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Deck Rebuild with Composite Material

deck rebuild

Time to do a deck rebuild, this time with composite material. Lots of work but it looks great and should be maintenance free. 

I have never enjoyed the annual ritual of deck maintenance. Traditional wooden decks need to be re-stained or painted every one or two years. In an effort to avoid this work, I had a Duradek surface installed eight years ago. This is waterproof vinyl material providing a solid surface, glued onto plywood. I was never that happy with Duradek. Right away it started to peel at the edges and seams. Pretty soon it started to stain.

So, we decided to re-do the deck this summer. This time, our money went into composite decking. This is a man-made product made from recycled wood fibers and plastic. According to industry information, composite decking is stronger than wood and more durable. Best, it requires very little maintenance, other than washing with soap and water. It “sort of” looks like wood, but clearly is not. It is heavier more expensive than wood, but will not rot. Newer materials have a 25 year fade and stain warranty.  In Alberta, a good source of ideas is The Deck Store.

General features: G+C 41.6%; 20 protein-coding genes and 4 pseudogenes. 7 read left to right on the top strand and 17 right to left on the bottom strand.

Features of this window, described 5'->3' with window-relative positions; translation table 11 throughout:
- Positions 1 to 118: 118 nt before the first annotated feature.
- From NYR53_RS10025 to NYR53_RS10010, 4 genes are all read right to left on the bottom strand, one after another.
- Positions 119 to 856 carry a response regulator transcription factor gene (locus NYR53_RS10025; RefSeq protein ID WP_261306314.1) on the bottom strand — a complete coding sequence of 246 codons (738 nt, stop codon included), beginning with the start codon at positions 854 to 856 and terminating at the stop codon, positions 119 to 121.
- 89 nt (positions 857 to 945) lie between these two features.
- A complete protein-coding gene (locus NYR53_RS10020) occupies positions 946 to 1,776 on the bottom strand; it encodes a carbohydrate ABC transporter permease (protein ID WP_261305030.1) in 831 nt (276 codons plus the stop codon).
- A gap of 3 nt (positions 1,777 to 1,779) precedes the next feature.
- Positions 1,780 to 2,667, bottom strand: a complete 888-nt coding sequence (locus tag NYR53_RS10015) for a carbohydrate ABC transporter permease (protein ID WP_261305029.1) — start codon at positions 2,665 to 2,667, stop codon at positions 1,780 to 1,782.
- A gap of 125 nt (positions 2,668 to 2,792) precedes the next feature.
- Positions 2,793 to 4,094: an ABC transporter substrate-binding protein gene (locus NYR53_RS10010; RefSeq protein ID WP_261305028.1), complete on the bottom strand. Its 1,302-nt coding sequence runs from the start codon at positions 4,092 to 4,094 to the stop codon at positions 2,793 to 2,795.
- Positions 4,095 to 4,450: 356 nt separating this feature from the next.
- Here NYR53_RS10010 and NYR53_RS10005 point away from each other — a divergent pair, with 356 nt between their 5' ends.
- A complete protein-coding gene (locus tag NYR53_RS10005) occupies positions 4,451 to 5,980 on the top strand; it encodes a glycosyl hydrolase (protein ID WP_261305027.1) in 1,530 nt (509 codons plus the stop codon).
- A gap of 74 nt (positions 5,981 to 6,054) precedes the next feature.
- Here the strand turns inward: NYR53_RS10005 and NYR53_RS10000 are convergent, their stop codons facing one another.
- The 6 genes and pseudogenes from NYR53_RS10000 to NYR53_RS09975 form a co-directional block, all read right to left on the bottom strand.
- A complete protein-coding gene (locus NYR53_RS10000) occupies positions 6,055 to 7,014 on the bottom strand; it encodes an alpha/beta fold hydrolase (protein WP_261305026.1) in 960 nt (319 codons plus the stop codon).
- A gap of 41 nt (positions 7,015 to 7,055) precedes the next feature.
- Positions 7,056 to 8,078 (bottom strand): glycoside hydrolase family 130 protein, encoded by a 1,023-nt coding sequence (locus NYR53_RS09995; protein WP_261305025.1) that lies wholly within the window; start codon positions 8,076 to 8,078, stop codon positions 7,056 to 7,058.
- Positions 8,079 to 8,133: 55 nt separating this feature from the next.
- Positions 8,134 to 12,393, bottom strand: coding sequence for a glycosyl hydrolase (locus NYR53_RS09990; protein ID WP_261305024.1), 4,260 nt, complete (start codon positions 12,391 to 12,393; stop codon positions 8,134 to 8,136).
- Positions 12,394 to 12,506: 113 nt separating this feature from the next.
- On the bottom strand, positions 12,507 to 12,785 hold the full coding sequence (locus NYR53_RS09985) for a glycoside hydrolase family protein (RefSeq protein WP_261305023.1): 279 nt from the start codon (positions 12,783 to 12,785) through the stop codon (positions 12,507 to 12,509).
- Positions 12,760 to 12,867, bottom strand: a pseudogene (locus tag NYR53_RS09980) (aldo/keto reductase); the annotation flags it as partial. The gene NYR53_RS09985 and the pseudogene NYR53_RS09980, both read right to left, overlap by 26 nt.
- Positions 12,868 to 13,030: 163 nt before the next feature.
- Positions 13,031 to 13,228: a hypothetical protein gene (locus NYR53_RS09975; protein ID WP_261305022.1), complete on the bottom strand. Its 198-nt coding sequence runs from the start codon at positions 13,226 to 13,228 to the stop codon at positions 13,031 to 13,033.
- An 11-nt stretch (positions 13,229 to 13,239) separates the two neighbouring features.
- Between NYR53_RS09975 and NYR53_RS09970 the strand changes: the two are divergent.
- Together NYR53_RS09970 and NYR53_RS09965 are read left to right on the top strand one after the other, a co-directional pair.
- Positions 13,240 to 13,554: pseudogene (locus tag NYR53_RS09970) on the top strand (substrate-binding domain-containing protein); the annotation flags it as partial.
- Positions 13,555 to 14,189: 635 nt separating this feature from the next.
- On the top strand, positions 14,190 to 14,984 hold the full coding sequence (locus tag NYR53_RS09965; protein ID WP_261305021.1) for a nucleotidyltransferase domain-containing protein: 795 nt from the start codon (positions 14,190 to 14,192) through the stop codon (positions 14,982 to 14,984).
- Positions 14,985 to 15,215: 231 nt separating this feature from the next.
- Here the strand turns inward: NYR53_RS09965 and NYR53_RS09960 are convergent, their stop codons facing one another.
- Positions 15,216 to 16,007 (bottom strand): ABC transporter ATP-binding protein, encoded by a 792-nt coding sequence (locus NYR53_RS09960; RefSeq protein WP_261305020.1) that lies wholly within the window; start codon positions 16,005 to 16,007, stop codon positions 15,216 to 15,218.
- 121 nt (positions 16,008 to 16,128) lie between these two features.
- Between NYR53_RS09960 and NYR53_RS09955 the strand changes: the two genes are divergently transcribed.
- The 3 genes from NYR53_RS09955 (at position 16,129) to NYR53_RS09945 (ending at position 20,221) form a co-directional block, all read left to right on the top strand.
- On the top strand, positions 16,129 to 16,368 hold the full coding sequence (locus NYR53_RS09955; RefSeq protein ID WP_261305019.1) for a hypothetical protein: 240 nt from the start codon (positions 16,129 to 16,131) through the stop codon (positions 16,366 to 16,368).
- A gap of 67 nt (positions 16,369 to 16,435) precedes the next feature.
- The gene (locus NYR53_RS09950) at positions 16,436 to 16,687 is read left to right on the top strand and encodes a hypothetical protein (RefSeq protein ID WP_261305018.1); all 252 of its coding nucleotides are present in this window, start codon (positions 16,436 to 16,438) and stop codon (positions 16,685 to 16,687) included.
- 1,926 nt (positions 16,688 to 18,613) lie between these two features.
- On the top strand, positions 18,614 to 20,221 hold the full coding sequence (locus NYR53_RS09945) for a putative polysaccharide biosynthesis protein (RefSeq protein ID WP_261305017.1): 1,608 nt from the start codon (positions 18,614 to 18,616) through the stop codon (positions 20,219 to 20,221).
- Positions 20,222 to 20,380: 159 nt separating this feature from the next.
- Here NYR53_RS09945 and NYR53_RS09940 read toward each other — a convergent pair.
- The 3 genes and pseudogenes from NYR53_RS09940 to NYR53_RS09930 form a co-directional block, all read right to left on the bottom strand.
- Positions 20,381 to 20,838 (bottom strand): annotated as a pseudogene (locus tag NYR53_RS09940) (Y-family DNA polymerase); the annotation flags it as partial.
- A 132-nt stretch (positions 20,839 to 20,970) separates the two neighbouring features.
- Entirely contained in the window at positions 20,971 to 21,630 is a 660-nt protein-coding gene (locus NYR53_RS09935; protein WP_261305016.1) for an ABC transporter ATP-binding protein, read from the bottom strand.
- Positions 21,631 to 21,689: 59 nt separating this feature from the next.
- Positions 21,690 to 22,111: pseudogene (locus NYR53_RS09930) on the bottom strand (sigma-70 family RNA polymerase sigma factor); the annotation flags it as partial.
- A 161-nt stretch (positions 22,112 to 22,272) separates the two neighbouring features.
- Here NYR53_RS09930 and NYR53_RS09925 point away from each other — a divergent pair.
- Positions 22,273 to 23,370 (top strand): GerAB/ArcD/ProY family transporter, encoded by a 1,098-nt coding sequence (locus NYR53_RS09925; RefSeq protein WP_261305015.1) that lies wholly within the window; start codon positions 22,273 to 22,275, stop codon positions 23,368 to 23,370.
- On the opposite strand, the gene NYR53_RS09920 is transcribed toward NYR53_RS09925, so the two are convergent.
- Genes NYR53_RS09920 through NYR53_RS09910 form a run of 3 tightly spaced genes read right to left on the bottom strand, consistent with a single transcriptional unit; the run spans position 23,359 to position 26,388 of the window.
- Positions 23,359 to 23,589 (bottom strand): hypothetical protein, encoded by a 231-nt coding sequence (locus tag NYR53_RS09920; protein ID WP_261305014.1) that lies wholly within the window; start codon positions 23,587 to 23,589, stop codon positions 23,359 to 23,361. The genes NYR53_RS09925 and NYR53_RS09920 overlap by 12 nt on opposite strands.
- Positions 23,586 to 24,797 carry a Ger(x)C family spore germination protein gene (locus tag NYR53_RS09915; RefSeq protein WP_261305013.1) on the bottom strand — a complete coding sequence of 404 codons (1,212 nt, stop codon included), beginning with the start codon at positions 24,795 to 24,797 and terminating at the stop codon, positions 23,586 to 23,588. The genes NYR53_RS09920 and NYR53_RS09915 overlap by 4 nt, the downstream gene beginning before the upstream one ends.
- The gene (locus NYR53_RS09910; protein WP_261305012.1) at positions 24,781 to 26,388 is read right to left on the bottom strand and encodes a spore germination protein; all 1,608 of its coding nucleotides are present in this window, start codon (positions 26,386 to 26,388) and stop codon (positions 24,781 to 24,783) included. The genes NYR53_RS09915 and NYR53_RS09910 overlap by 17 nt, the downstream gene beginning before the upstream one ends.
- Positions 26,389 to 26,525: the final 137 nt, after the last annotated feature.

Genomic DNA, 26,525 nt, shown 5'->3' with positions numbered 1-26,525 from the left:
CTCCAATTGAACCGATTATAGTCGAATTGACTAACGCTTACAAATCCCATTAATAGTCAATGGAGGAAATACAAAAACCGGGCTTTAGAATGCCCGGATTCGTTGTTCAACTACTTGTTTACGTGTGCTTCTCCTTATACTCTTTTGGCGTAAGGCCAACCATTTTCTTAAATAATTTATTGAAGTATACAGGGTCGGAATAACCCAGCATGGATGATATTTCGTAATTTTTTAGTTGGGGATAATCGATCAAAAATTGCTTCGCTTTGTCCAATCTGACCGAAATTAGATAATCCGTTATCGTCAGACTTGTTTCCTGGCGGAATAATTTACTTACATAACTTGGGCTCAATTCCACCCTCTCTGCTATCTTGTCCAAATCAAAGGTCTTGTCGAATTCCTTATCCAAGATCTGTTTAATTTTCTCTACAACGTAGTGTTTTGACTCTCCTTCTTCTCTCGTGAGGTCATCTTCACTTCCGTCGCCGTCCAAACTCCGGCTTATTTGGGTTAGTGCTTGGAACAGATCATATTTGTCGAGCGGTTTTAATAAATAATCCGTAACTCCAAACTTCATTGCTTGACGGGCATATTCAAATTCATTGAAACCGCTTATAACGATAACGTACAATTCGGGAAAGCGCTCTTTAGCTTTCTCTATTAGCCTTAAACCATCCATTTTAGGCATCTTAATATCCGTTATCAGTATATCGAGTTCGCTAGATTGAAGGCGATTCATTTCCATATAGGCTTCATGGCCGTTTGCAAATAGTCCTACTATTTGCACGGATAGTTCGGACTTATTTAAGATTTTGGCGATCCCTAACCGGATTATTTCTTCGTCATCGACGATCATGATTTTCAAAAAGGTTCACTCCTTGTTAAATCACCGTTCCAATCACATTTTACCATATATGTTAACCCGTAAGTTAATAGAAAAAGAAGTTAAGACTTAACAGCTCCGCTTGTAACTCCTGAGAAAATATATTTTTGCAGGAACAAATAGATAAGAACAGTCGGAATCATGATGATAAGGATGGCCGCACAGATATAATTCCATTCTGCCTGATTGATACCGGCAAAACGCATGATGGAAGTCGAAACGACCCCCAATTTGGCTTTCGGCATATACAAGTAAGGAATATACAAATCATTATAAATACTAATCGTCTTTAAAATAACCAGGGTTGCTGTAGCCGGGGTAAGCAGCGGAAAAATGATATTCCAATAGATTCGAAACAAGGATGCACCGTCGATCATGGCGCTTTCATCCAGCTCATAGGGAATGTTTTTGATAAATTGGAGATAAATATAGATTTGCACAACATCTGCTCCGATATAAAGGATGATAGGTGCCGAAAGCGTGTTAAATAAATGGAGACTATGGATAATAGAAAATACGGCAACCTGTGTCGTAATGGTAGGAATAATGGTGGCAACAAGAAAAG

Deck Rebuild – How It Was Done

We began by considering how much work was needed in the deck rebuild. The underlying framework was probably still in good shape, but we were prepared for a bit of repair, if needed. Also, we wanted to make the surface slightly bigger. So, I designed a new deck surface in CAD using Sketch-Up.

The area of the new deck would be 275 square feet, up from 230. For composite material, we selected Trex and ordered it from Home Depot. We eventually agreed on a grey color: Trex Enhance Capped and Grooved Clam Shell.

The service representative at Home Depot was able to copy my CAD design into his software, which produced a pretty accurate bill of materials. Total cost for decking, fascia, hardware and some extra lumber was around CAD$ 4,000. The boards were available in 12, 16 and 20 foot lengths. Everything was delivered to my home in around ten days.

Tearing down the old surface was hard work, especially removing old screws that had been sunk beneath the surface. A few minor repairs and some additional framing, and we were ready to install the Trex. The new hidden fasteners make it easy to lay down the composite boards without worrying about spacing. The new deck was installed on a weekend, and the whole project from order to completion was done within three weeks.

Deck Rebuild – Thanks to Friends

Now I was really lucky. A couple of friends with experience in this type of work “helped”. This means they did the hard, skilled work, and I was an extra pair of hands. I will have some landscaping to do next spring. But in the meantime, the new composite deck is built and ready for use during the winter barbecue season.

In case you did not notice, yes, my ham radio tower is indeed built up through the deck!

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